Reviews are in for Not One of These People at the Royal Court Theatre in London.
Martin Crimp performs his latest work, using deep-fake computer technology to bring 299 unique characters to the stage.
Directed by Québécois dramatist Christian Lapointe, Not One of These People is an up-to-the-minute address to questions of representation, diversity and identity politics with characteristically provocative humour by Crimp.
Is it appropriation to invent a voice – or is it an act of empathy? If a playwright’s job is to make dialogue, is there a limit to how many characters she / he / they are entitled to invent? Who can these people be? And what if an invented voice says things that even the author would prefer not to hear?
Not One of These People is at the Royal Court Theatre until 5 November 2023.
"A triumph of deep-fakery? Yes, really.... a work of exceptional ambition"
"The performative challenge lies in Crimp speaking the lines of the entire legion of dramatis personae. The technological challenge comes in the piece’s extensive use of the computerised visual imagery known as “deep fake”.
"Curiously – given the show’s obvious technological achievement – the text is more compelling than the high-tech imagery. In the end, Crimp appears like Lucky from Beckett’s Waiting for Godot, a great torrent of humanity pouring from his mouth, but this time at much greater length."
"Extraordinary theatrical experiment exploring identity and the ethics of art"
"There are lots of people living inside playwright Martin Crimp’s head, and in this ingenious, unsettling theatrical experiment, we too hear their clamorous voices."
"The piece is a brilliant act of provocation. It bears some familiar Crimp hallmarks – the bone-dry humour, the fractured language, the stealthy preoccupation with violence – but it’s entirely plotless, consisting of lines of dialogue assigned to 299 unnamed characters, spoken by the author."
"All the self-righteousness, narcissism and moral judgement of 21st-century discourse are here, but so are serious questions about appropriation, responsibility and artistic freedom."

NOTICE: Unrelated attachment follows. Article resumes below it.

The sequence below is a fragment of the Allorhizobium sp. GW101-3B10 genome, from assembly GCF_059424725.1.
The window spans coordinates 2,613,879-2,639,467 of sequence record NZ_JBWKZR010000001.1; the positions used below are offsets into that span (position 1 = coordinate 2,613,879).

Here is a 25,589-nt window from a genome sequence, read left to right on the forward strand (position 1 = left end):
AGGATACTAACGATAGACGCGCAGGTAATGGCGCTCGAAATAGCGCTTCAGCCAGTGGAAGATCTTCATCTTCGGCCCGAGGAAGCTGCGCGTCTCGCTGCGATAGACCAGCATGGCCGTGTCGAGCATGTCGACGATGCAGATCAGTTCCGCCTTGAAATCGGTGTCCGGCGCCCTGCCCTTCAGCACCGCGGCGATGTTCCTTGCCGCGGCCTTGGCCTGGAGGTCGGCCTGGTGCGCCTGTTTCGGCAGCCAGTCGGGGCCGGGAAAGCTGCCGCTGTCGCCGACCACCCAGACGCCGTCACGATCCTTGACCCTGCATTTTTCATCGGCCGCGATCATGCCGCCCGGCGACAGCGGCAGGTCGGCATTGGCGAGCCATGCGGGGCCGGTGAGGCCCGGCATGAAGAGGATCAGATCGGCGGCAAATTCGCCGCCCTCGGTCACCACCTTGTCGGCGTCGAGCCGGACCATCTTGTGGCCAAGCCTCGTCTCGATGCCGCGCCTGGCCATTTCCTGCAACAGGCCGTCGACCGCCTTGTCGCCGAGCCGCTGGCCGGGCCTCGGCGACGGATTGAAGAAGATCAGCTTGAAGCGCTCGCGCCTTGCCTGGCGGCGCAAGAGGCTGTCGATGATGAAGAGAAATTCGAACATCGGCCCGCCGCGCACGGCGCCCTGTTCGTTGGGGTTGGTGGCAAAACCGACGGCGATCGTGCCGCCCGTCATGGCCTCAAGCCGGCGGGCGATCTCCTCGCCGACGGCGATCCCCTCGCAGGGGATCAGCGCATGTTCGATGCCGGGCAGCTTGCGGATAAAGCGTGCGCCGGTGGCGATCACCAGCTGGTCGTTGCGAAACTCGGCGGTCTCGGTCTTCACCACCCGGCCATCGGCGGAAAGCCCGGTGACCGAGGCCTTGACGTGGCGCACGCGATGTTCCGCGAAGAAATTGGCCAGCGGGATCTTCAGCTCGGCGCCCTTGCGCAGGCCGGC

" It’s an engrossing, open-ended exploration, delivered with audacious theatrical flair: extraordinary."
"An out-there formal experiment"
"Martin Crimp’s deepfake show is an out-there formal experiment that asks very hard questions about the ethics of authorship"
"Avant-garde legend Martin Crimp’s latest show is only having a four-performance run at the Royal Court. While that presumably partly reflects the fact that its star – one Martin Crimp – isn’t up for a more intensive schedule, it’s also surely acknowledgment that ‘Not One of These People’ is more along the lines of an art experiment than ‘a play’ and that a six-week-run might be pushing it, even by the Court’s standards."
"It almost feels a bit churlish rating something that’s so explicitly a short-run formal experiment, but critic’s gotta critique: ‘Not One of These People’ is maybe not unmissable theatre, but it’s an interesting and unnerving idea, a grand exercise in faking it that points to uncomfortable truths."
"Theatre meets art installation in a play for 299 voices"
"In this new work, directed and designed by Christian Lapointe, he presents a meditation on creativity. As he explains in the notes, he was partly inspired to create the piece by a conversation with young dramatists who were fretting “about who or what they were permitted to write about”. Yes, a very 2022 dilemma."
"Some of the fragments are amusing in a deadpan way. There’s an air of half-suppressed menace too — I hope I wasn’t alone in detecting echoes of the bullying of JK Rowling"
"In the end, however, the sheer randomness of the enterprise begins to pall. If you saw this oddity on a video at Tate Modern you’d certainly pause to admire it. But would you linger until it had finished? I doubt it."
"Sometimes lines and image seemed congruent, sometimes they were wildly unexpected, but, then, what sentence wouldn’t be unexpected from the mouth of a tiny baby? The contrasts were often high comedy, often saddening. They were always teasing, for the 299 faces on show had been generated by artificial intelligence. Does this make them more or less “real” than characters generated by a human mind?"